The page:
General Schematic Representation of the Babesia Life Cycle in Vector and Hosts.
Figure 1. General Schematic Representation of the Babesia Life Cycle in Vector and Hosts. Babesia sporozoites are represented by (Sz), which are injected into the bloodstream of a vertebrate host with saliva, during the blood meal of an infected tick. After invading the erythrocytes they differentiate into trophozoites (T), which undergo merogony (M) forming two or four merozoites. (Adapted from Mehlhorn & Schein 1985)

Understanding the life cycle of parasites is fundamental to the fieldwork approach because it provides an understanding of the biology as the parasite undergoes phases of transmission. It can inform researchers about appropriate fieldwork methods for management practices such as surveillance and disease control. The initial method of identifying B. rossi is based on clinical presentation of susceptible hosts, often dogs that show signs of anemia, hepatopathy, and multiple organ dysfunction in extreme cases (Schetters et al. 2009). Follow up methods such as light microscopy are used to differentiate the appropriate parasite based on the size and morphological appearance of the intra-erythrocytic forms of the parasite in peripheral blood smear (Levine 1988; Van Heerden et al. 1983). This is a simple and inexpensive method of detection, but has low sensitivity when parasitaemia is low in atypical and chronic cases. Morphological identification paired with historical knowledge of tick vectors that occur in specific areas also guide the fieldwork approach to diagnosis. Molecular diagnostic tools are also used to validate diagnosis because they are considered more reliable and are widely used for the detection/characterization of parasitic blood infections in hosts and tick vectors (Birkenheuer et al. 2004). Advances in molecular methods, such as Polymerase Chain Reaction (PCR) and Reverse Line Blot (RLB) hybridization assays, are invaluable in detecting multiple infections within pathogens of various species as well as identification of subspecies or species variants (Nagore et al. 2004).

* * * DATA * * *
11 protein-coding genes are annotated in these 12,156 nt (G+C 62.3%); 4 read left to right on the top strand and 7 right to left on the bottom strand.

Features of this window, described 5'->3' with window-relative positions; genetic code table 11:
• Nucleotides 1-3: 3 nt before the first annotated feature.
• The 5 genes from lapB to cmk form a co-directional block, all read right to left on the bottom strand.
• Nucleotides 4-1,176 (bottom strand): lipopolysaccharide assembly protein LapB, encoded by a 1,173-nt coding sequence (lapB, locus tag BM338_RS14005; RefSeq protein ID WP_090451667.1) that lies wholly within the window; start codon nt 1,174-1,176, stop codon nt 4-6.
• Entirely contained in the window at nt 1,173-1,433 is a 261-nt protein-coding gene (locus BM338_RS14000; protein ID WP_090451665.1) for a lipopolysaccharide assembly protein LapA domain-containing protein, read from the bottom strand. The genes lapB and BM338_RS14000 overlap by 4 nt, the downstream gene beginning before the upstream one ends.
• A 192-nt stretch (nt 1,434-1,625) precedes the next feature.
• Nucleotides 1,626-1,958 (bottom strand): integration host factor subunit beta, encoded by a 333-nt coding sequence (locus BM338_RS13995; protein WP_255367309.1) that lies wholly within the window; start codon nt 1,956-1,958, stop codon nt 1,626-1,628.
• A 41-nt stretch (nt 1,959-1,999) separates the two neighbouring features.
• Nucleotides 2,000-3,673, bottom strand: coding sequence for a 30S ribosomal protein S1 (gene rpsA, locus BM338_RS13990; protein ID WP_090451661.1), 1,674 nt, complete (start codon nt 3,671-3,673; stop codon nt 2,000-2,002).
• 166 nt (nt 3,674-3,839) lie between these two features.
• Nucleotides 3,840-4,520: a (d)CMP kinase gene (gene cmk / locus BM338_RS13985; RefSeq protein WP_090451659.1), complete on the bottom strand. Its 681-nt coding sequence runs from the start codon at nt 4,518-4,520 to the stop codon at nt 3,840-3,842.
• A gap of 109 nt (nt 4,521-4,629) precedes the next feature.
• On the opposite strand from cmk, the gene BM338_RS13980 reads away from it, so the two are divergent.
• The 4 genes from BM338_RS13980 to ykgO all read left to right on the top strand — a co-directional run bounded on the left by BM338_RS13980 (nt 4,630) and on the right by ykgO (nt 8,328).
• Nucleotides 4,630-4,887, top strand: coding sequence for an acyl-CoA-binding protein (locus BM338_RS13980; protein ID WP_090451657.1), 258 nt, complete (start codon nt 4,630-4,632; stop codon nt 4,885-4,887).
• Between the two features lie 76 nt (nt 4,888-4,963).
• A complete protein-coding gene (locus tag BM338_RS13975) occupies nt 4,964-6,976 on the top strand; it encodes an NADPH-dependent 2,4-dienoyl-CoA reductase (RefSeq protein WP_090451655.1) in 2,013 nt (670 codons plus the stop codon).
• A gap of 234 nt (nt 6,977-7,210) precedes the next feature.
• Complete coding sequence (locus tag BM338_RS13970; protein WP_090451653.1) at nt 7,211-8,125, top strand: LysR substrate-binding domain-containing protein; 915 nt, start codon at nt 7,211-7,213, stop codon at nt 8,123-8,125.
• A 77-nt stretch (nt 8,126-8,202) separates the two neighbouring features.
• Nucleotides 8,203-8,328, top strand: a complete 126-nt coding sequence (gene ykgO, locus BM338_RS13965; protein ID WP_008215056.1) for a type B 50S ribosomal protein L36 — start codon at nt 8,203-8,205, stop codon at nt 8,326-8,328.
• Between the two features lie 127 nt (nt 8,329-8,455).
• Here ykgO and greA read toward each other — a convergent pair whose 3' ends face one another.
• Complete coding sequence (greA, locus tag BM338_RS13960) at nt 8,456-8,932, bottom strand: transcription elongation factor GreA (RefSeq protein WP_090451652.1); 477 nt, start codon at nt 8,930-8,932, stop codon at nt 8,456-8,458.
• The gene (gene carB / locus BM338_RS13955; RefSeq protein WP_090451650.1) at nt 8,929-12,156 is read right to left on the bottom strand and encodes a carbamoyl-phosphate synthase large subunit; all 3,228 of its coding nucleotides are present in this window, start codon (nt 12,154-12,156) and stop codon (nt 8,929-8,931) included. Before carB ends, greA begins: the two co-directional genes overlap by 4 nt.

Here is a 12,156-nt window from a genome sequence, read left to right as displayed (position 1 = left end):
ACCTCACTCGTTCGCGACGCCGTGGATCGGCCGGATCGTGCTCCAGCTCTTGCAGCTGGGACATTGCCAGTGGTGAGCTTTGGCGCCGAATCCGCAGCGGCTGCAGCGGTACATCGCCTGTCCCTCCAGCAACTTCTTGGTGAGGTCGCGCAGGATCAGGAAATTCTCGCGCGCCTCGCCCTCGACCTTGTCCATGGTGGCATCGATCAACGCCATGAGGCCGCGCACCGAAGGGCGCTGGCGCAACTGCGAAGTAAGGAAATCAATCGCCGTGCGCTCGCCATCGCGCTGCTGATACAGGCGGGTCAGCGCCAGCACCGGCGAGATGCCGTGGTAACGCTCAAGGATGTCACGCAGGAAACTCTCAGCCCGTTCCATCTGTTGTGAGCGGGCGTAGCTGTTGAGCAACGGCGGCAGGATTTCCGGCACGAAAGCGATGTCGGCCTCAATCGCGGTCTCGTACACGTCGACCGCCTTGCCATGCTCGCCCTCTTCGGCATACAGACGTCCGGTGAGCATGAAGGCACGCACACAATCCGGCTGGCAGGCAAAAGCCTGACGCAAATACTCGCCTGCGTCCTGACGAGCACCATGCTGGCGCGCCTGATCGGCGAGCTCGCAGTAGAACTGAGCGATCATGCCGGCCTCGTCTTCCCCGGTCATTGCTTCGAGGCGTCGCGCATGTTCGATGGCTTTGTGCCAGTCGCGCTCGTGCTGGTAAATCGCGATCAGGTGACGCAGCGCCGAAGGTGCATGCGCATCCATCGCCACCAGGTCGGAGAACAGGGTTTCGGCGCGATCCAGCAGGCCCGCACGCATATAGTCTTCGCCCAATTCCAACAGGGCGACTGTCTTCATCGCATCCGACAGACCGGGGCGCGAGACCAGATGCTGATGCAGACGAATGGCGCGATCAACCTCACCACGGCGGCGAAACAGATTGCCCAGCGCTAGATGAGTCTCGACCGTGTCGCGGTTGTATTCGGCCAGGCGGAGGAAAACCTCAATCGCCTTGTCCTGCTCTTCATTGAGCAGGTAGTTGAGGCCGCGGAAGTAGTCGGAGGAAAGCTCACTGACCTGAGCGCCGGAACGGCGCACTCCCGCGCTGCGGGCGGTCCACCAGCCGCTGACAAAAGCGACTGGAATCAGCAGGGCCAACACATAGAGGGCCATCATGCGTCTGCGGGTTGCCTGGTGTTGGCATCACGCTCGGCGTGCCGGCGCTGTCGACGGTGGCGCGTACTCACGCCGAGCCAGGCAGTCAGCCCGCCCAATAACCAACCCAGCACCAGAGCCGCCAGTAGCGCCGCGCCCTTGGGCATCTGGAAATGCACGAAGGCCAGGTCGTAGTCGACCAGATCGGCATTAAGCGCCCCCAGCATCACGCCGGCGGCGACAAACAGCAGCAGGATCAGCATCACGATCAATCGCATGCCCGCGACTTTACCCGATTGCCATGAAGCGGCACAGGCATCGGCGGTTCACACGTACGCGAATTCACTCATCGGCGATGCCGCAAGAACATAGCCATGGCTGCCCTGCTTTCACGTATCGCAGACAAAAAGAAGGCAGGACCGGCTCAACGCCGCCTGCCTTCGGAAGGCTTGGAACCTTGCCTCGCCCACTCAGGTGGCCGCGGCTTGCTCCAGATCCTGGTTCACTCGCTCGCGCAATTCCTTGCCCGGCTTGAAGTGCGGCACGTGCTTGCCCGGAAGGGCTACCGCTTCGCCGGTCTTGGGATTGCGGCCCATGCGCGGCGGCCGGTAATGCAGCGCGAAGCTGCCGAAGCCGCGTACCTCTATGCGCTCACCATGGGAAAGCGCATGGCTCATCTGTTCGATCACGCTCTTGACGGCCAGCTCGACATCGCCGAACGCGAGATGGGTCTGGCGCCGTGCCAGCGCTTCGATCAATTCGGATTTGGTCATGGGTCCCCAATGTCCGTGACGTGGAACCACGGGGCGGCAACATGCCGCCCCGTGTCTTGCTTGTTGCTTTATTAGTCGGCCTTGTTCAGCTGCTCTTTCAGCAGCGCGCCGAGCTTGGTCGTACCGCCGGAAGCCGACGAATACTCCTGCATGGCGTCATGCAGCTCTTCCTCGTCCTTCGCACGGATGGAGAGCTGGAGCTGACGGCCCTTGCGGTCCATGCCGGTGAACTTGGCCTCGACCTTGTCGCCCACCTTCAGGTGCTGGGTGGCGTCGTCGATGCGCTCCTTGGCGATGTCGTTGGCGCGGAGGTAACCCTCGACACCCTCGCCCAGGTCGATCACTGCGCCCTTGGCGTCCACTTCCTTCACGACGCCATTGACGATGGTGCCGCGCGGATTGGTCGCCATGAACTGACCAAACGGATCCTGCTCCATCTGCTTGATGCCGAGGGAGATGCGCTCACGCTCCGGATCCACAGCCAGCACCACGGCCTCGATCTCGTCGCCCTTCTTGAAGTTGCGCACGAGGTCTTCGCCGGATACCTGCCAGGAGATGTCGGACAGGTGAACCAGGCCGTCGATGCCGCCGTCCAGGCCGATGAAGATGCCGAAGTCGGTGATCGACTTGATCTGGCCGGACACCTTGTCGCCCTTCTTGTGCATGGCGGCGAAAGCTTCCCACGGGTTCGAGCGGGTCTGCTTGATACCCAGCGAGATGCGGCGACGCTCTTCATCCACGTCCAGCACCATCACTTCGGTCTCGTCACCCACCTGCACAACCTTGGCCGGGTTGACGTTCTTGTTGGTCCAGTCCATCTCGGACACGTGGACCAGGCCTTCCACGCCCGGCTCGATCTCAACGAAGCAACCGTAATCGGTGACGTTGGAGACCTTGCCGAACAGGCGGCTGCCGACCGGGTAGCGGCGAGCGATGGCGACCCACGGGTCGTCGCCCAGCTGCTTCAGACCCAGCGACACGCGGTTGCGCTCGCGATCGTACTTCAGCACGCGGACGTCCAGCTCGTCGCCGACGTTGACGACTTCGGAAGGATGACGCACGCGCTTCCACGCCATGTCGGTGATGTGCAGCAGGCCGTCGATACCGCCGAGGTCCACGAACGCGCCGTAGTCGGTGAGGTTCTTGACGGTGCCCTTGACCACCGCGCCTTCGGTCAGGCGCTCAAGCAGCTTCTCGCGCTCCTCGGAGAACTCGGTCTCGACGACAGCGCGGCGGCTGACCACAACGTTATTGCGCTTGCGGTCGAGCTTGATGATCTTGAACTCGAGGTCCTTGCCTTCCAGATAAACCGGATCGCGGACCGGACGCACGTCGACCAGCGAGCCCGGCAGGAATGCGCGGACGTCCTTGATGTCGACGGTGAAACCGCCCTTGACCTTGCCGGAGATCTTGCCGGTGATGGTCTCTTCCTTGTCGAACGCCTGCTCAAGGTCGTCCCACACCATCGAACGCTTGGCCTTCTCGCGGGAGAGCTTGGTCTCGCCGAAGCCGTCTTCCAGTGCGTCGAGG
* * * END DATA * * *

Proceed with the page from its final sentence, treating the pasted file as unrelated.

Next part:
Fieldwork: Methods and Strategies

An indigenous wild carnivore known as the black-backed jackal

Figure 2. Bringing the attention to the role of wildlife in South Africa as part of a complex One Health model: An indigenous wild carnivore known as the black-backed jackal, main reservoir host of Babesia rossi. (Credit: Mr. Alan Stephens, Kruger National Park in South Africa)

Diagnostic techniques mentioned above allow pathogen detection in wild animals or reservoir hosts, where both mixed species and mixed genus infections may be present (Penzhorn et al. 2017). Species specific differential diagnostic methods such as SYBR green and Taqman probe real-time PCR assays for B. rossi were valuable to discriminate between different genotypes of the same parasitic isolates (Matjila et al. 2009; Troskie et al. 2019). Automated sequencing and phylogenetic sequence analysis were breakthroughs in providing an understanding of the evolutionary relationships of species from genes. Examples of fieldwork application in wildlife diagnosis are numerous. A recent study revealed occurrence levels of B. rossi in domestic dogs, African wild dogs and black-backed jackals (Shabangu, 2018). The RLB hybridization assay results showed B. rossi was present in 66 domestic dogs (88%) at the outpatient clinic in Ondesterpoort veterinary academic hospital, 5 (10%) free-ranging African wild dogs from Kruger National Park, 22 (29%) free-ranging black-backed jackals from the Mogales Gate Biodiversity Center, and 7 (28%) captive black-backed jackals from S.A Lombard Nature Reserve. Phylogenetic analysis of the near full-length 18S rRNA gene sequence confirmed the occurrence of B. rossi in black-backed jackals and domestic dogs. These methods were able to indicate that wild canids and domestic dogs share similar tick-borne parasites highlighting the importance of field work in tick control especially for more susceptible domestic dogs.